Circus Arts And Wheeled Gizmos At The Hop
Still limited tickets available for Pedal Punk? So says the Hopkins Center Box Office website. It is good news all around. It means that Cirque Mechanics is brilliant enough to be almost sold out for its December 1 and 2 shows, and that you may still have an opportunity to grab a ticket. To paraphrase Hamilton, if a ticket is available, you should not throw away your shot.
Cirque Mechanics is returning to the Hop after an earlier appearance two years ago in a show called Birdhouse Factory, which presented performers interacting with any number of Rube Goldberg-like contraptions in 1930s-era factories. Every year, my husband and I buy tickets to something or someone entirely unheard of (to us) on the theory that now and then one ought to enter a theater with no idea of what to expect. Birdhouse Factory was that year's pick for quirky and surprising. We arrived a little stressed and cranky from our day, and quickly became enchanted; such is the magic of a good circus. Our acid test for quality entertainment? We couldn't stop talking about it on the ride home, nor over coffee the next morning. We kept trying to describe to each other what it was that we had just seen, and we were (delightfully) not quite sure.
From Pedal Punk
This year's show, Pedal Punk, celebrates the bicycle, and wheels of all kinds. That may be reflective of Creative Director and Boston native Chris Lashua's former incarnation as one of the world's best motocross riders in the 1980s. Between then and now, Lashua has designed acts for Cirque du Soleil.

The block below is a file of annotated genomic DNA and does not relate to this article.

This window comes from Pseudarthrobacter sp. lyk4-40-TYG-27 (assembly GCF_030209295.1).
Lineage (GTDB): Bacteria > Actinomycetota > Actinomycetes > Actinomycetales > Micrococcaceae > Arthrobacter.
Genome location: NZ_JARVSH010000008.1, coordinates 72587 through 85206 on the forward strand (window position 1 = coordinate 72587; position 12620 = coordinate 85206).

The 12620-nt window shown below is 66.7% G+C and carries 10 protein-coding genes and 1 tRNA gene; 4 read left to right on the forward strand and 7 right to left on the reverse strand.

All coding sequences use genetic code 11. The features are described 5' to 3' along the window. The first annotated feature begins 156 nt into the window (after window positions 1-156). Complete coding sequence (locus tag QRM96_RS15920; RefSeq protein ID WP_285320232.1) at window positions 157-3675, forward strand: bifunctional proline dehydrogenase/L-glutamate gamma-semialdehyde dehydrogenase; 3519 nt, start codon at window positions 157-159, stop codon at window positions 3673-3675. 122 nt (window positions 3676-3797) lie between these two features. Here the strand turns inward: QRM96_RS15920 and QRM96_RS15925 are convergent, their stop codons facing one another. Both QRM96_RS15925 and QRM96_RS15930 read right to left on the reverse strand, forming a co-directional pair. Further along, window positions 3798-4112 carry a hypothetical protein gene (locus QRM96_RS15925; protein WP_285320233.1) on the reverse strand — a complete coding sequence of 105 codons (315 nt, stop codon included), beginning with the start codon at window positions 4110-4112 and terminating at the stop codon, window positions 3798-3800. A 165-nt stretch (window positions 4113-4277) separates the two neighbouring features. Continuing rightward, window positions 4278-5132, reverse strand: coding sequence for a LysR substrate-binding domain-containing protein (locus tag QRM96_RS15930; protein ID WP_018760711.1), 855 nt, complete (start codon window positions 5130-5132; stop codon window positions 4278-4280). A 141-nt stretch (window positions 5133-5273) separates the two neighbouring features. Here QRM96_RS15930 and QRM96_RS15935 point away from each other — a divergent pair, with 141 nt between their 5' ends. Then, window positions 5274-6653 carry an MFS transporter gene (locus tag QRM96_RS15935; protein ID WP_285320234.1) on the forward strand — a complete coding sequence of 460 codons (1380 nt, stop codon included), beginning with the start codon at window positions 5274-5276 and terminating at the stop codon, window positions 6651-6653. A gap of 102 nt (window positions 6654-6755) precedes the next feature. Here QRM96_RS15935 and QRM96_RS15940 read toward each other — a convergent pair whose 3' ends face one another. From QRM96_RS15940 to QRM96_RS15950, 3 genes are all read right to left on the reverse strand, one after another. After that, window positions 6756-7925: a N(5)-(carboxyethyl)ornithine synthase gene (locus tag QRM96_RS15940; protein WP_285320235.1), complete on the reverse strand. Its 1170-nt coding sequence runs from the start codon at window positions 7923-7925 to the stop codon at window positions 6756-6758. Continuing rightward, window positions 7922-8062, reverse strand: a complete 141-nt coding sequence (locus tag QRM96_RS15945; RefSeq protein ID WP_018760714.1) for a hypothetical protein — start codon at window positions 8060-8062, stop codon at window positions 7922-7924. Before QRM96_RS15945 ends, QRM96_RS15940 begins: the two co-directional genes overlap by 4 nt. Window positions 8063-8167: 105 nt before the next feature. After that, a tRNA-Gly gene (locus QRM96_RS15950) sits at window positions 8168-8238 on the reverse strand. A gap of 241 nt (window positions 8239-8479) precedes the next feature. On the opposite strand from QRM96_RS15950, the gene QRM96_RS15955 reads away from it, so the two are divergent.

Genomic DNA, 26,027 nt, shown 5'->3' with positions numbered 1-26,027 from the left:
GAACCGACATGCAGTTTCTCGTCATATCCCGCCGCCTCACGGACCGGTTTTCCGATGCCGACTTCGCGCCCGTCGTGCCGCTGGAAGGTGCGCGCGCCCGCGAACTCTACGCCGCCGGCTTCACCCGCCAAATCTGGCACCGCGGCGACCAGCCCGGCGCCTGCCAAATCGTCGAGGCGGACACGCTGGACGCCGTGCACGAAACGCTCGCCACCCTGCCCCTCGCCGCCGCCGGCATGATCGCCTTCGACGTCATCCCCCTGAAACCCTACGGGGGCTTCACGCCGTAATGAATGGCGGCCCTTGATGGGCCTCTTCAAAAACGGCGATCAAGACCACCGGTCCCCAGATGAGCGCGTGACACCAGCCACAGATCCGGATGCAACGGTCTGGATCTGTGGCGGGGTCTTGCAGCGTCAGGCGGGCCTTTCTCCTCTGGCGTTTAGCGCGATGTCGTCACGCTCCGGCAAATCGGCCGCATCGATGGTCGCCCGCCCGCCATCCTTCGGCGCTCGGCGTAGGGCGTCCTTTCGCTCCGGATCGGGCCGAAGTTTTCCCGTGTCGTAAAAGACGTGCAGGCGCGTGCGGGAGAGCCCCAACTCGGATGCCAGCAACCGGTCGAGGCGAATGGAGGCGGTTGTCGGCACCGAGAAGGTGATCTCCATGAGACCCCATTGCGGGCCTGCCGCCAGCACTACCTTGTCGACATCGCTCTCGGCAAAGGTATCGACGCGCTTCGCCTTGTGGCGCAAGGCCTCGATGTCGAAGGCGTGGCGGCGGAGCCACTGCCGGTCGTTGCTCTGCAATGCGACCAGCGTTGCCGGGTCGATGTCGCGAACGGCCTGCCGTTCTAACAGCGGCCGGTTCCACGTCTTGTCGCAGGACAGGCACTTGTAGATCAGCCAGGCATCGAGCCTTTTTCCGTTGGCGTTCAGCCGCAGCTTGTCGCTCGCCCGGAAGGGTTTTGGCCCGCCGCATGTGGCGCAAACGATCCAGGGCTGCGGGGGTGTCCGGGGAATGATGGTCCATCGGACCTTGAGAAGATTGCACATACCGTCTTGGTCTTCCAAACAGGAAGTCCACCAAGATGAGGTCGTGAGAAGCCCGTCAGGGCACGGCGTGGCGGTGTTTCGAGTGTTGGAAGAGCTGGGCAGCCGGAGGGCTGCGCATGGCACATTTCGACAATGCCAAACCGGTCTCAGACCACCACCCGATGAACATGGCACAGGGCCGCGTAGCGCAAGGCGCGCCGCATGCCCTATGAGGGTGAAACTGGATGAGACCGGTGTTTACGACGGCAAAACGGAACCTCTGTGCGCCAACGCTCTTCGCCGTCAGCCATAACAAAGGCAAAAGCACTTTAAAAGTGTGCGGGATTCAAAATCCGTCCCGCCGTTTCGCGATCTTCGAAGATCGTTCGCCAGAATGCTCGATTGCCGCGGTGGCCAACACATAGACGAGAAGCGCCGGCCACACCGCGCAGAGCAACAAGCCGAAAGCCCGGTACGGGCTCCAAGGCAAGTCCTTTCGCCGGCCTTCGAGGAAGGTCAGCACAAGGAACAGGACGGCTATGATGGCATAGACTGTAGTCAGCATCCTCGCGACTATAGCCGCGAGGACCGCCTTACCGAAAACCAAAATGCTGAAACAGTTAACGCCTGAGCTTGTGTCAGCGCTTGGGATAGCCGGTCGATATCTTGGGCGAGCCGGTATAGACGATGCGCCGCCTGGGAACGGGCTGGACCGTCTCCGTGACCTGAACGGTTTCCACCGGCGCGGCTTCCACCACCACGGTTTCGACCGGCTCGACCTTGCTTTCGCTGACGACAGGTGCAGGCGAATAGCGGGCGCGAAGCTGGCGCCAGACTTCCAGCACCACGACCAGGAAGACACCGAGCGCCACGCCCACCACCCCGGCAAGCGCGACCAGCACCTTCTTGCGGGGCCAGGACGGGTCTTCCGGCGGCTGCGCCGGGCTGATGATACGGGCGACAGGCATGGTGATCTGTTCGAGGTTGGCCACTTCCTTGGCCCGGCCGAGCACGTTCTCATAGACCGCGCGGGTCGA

So now I know a little about Cirque Mechanics' style, but still wonder what to expect this week. They are promising "astoundingly talented and funny performers in Victorian garb, . . . swooping aerialists and acrobats who dive onto trampolines . . . At the center of it all is a zany bike shop mechanic . . ." See what I mean? It's still a ticket to the slightly unfathomable. Isn't that the best part?
UPDATE: Bravo! Have now been there, done that. At the Thursday night show, a small child seated in the row near me sat transfixed, mouth open, eyes wide, unable to look away as aerialists did in fact swoop and acrobats sprung from trampolines. When my husband nudged me to point him out, I glanced at this kid and then realized that my face was looking just the same.
Limited tickets may be available through the Hopkins Center Box Office for performances on December 1 at 7:00 p.m and December 2 at 8:00 p.m. Call them at 603-646-2422. Also on December 2, there is a free pre-performance workshop, or "maker space" , co-sponsored by the Montshire Museum, where you can try your hand at creating small wheeled things.
Susan B. Apel, writer, ArtfulEdge